It seemed like a simple question. What was I expecting for Peter in his educational future? I find I sometimes give short answers to questions like that.
“The future is difficult to guess, especially with Peter.” The short answer is usually enough, although once those words are out there I get that quickened heartbeat--that worried feeling, I push aside when I think far ahead.
A mom I know is an educator and we have known each other for years because of our daughters, so I gave her the long answer. I told her questions like that make me really nervous. Then I gave her my whole thought process. I get nervous for all my kids’ futures, but Peter’s is more unclear than the others.
When I think about the future for Peter I have so many questions and then I remind myself if I tried to predict Peter at the beginning of middle school I would have been very wrong.
She didn’t know Peter when he was little, so I told her—he had no language. He barely had sentences when he started Kindergarten. His preschool teacher was not sure he would ever have a handwriting anyone could read, except Peter.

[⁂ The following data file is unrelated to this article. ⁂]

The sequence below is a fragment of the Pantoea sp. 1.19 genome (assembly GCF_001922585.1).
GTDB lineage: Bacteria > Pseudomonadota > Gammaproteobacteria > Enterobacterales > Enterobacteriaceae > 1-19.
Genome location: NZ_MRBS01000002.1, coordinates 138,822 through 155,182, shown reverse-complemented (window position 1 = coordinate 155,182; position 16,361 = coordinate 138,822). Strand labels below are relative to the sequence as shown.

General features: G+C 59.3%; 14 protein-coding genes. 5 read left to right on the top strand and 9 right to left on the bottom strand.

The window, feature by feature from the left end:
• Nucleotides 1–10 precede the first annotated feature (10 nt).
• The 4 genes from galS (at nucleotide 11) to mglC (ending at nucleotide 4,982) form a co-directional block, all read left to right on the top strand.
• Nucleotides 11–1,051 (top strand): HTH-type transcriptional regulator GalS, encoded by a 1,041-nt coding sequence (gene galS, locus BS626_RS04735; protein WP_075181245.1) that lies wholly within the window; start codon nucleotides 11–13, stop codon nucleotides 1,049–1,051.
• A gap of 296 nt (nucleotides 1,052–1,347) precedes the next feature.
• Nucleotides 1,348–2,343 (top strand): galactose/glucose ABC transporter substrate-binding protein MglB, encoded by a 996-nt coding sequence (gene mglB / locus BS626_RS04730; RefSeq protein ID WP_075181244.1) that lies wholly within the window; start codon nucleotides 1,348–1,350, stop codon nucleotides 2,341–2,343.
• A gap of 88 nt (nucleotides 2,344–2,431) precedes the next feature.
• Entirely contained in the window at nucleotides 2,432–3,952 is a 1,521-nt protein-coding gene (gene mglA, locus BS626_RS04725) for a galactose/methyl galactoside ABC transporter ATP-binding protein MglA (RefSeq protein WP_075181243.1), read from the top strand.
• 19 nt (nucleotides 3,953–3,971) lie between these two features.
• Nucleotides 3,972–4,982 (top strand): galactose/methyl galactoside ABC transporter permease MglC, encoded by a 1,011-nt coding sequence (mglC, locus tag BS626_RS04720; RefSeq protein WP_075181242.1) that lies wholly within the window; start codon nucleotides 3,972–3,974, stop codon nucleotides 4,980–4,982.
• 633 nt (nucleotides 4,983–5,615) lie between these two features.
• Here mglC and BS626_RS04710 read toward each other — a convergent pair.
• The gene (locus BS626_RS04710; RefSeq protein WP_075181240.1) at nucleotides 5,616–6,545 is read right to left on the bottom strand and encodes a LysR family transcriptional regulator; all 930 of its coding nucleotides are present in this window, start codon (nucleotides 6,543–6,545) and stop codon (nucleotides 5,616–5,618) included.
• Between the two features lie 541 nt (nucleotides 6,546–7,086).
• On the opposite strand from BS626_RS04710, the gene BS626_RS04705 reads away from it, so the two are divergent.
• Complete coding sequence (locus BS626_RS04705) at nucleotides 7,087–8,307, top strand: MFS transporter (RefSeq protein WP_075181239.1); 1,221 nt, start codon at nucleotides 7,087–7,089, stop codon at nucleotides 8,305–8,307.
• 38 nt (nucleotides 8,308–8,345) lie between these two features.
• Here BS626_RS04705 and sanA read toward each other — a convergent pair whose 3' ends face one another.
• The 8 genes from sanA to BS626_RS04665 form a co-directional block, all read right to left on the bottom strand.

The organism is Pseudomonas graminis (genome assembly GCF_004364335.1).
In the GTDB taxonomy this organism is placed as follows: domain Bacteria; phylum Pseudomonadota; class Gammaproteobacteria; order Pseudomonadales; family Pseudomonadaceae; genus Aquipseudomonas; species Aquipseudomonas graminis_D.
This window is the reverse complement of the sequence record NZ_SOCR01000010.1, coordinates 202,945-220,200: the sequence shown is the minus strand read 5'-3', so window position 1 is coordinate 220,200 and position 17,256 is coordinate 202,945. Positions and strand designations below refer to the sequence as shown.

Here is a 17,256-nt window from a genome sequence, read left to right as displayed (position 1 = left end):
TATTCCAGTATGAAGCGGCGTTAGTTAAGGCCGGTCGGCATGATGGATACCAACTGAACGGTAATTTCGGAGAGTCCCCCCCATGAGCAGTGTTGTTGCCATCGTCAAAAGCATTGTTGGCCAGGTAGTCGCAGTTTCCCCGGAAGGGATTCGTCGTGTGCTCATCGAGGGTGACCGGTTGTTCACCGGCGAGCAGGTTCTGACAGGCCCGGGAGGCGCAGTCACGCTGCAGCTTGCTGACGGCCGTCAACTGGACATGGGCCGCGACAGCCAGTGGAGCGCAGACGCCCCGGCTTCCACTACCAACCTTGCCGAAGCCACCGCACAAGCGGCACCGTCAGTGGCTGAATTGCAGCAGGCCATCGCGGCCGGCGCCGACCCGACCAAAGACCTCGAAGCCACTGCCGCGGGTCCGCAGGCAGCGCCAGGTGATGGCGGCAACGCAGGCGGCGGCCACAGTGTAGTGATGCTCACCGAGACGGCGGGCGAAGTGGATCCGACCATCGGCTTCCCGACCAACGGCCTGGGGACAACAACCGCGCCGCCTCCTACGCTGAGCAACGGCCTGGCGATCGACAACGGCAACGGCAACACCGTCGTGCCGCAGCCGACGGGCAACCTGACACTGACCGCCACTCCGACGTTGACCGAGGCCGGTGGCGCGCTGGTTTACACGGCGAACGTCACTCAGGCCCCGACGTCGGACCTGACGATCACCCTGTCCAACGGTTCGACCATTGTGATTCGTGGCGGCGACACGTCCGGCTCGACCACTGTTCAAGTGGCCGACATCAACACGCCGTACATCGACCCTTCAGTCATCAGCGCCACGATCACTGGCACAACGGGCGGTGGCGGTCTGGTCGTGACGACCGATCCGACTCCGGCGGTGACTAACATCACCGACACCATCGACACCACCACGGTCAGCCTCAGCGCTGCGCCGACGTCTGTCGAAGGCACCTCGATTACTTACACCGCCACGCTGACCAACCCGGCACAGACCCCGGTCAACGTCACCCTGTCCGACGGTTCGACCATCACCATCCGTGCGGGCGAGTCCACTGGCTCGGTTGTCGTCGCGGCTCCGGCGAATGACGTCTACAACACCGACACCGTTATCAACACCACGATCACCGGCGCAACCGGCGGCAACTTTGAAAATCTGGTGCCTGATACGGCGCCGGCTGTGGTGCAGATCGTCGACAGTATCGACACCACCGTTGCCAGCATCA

When I took those quick looks to the future back then I wondered if he would ever communicate. I wondered if he would learn to read, do math, function at all in this crazy world.
Now he is the one fixing iPads for his teachers. I can read his mini-essays without struggling and so can most people. He is talking to me about how he feels about weather, middle school and more. He is doing math to figure out how old I was when certain television programs were first aired. I would have never guessed any of that, so I try not to guess too far ahead.
I work with Peter for the best of all worlds—college, marriage, kids and at the same time I prepare for the most complicated—he may always need a support system. When I look ahead I always look back first to remind myself how far he has come and remind myself that I cannot come close to making an accurate guess.
When I look ahead I often think of Peter in the sprinkler as a preschooler. It has become a metaphor for how to look at Peter’s future. In early July, he stayed on the perimeter and just watched the girls play in the water. He would go near the sprinkler and stare at it when it was off.
One day, we lowered the water to his ankles and he gave it a try. We slowly inched the water up day after day. By late August, he was putting his face in the water just like his sisters.
That is how we look toward the future, one little thing at a time. Middle school, here we come.